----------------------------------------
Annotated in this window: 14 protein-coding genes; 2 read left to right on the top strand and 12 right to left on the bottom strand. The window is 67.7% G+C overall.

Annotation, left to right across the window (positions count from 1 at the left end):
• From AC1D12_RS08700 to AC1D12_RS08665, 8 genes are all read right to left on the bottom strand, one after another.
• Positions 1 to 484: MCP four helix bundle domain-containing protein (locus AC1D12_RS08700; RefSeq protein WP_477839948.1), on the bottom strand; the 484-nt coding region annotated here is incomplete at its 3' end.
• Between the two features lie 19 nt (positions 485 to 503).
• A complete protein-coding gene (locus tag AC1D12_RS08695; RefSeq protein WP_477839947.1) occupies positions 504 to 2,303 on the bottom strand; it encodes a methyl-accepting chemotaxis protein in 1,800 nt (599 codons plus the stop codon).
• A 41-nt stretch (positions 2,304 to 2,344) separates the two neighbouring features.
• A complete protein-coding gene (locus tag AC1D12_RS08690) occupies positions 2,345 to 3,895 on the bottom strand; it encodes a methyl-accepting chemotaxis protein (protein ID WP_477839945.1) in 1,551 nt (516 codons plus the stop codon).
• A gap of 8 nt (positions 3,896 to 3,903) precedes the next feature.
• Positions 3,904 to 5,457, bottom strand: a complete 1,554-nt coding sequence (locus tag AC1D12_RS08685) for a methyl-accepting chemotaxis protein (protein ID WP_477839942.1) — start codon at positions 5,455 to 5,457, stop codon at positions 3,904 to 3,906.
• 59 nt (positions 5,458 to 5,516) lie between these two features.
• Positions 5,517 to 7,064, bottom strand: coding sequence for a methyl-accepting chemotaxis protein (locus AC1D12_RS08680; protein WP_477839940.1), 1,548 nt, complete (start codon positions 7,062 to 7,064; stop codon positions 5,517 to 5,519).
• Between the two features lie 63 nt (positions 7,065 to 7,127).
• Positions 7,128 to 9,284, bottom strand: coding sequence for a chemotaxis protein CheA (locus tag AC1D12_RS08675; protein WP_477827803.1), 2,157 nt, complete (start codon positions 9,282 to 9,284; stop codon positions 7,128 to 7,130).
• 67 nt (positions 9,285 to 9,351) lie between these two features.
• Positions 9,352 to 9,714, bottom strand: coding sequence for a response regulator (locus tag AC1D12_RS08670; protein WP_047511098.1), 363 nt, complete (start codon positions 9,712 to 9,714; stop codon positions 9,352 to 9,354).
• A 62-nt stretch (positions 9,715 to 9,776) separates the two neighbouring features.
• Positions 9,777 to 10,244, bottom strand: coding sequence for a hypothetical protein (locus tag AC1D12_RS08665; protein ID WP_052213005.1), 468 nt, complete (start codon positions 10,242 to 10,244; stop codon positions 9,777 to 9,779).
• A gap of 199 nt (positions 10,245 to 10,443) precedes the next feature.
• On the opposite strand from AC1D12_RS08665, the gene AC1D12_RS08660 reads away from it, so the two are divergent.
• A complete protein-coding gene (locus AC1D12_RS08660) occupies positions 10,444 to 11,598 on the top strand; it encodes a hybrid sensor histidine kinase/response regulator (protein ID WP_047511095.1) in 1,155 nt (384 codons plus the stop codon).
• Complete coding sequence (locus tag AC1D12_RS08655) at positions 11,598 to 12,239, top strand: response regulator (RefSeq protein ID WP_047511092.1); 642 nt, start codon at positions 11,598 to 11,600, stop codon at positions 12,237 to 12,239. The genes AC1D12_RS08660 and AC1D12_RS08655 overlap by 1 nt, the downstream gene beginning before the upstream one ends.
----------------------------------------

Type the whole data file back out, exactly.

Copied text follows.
Annotated in this window: 14 protein-coding genes; 2 read left to right on the top strand and 12 right to left on the bottom strand. The window is 67.7% G+C overall.

Annotation, left to right across the window (positions count from 1 at the left end):
• From AC1D12_RS08700 to AC1D12_RS08665, 8 genes are all read right to left on the bottom strand, one after another.
• Positions 1 to 484: MCP four helix bundle domain-containing protein (locus AC1D12_RS08700; RefSeq protein WP_477839948.1), on the bottom strand; the 484-nt coding region annotated here is incomplete at its 3' end.
• Between the two features lie 19 nt (positions 485 to 503).
• A complete protein-coding gene (locus tag AC1D12_RS08695; RefSeq protein WP_477839947.1) occupies positions 504 to 2,303 on the bottom strand; it encodes a methyl-accepting chemotaxis protein in 1,800 nt (599 codons plus the stop codon).
• A 41-nt stretch (positions 2,304 to 2,344) separates the two neighbouring features.
• A complete protein-coding gene (locus tag AC1D12_RS08690) occupies positions 2,345 to 3,895 on the bottom strand; it encodes a methyl-accepting chemotaxis protein (protein ID WP_477839945.1) in 1,551 nt (516 codons plus the stop codon).
• A gap of 8 nt (positions 3,896 to 3,903) precedes the next feature.
• Positions 3,904 to 5,457, bottom strand: a complete 1,554-nt coding sequence (locus tag AC1D12_RS08685) for a methyl-accepting chemotaxis protein (protein ID WP_477839942.1) — start codon at positions 5,455 to 5,457, stop codon at positions 3,904 to 3,906.
• 59 nt (positions 5,458 to 5,516) lie between these two features.
• Positions 5,517 to 7,064, bottom strand: coding sequence for a methyl-accepting chemotaxis protein (locus AC1D12_RS08680; protein WP_477839940.1), 1,548 nt, complete (start codon positions 7,062 to 7,064; stop codon positions 5,517 to 5,519).
• Between the two features lie 63 nt (positions 7,065 to 7,127).
• Positions 7,128 to 9,284, bottom strand: coding sequence for a chemotaxis protein CheA (locus tag AC1D12_RS08675; protein WP_477827803.1), 2,157 nt, complete (start codon positions 9,282 to 9,284; stop codon positions 7,128 to 7,130).
• 67 nt (positions 9,285 to 9,351) lie between these two features.
• Positions 9,352 to 9,714, bottom strand: coding sequence for a response regulator (locus tag AC1D12_RS08670; protein WP_047511098.1), 363 nt, complete (start codon positions 9,712 to 9,714; stop codon positions 9,352 to 9,354).
• A 62-nt stretch (positions 9,715 to 9,776) separates the two neighbouring features.
• Positions 9,777 to 10,244, bottom strand: coding sequence for a hypothetical protein (locus tag AC1D12_RS08665; protein ID WP_052213005.1), 468 nt, complete (start codon positions 10,242 to 10,244; stop codon positions 9,777 to 9,779).
• A gap of 199 nt (positions 10,245 to 10,443) precedes the next feature.
• On the opposite strand from AC1D12_RS08665, the gene AC1D12_RS08660 reads away from it, so the two are divergent.
• A complete protein-coding gene (locus AC1D12_RS08660) occupies positions 10,444 to 11,598 on the top strand; it encodes a hybrid sensor histidine kinase/response regulator (protein ID WP_047511095.1) in 1,155 nt (384 codons plus the stop codon).
• Complete coding sequence (locus tag AC1D12_RS08655) at positions 11,598 to 12,239, top strand: response regulator (RefSeq protein ID WP_047511092.1); 642 nt, start codon at positions 11,598 to 11,600, stop codon at positions 12,237 to 12,239. The genes AC1D12_RS08660 and AC1D12_RS08655 overlap by 1 nt, the downstream gene beginning before the upstream one ends.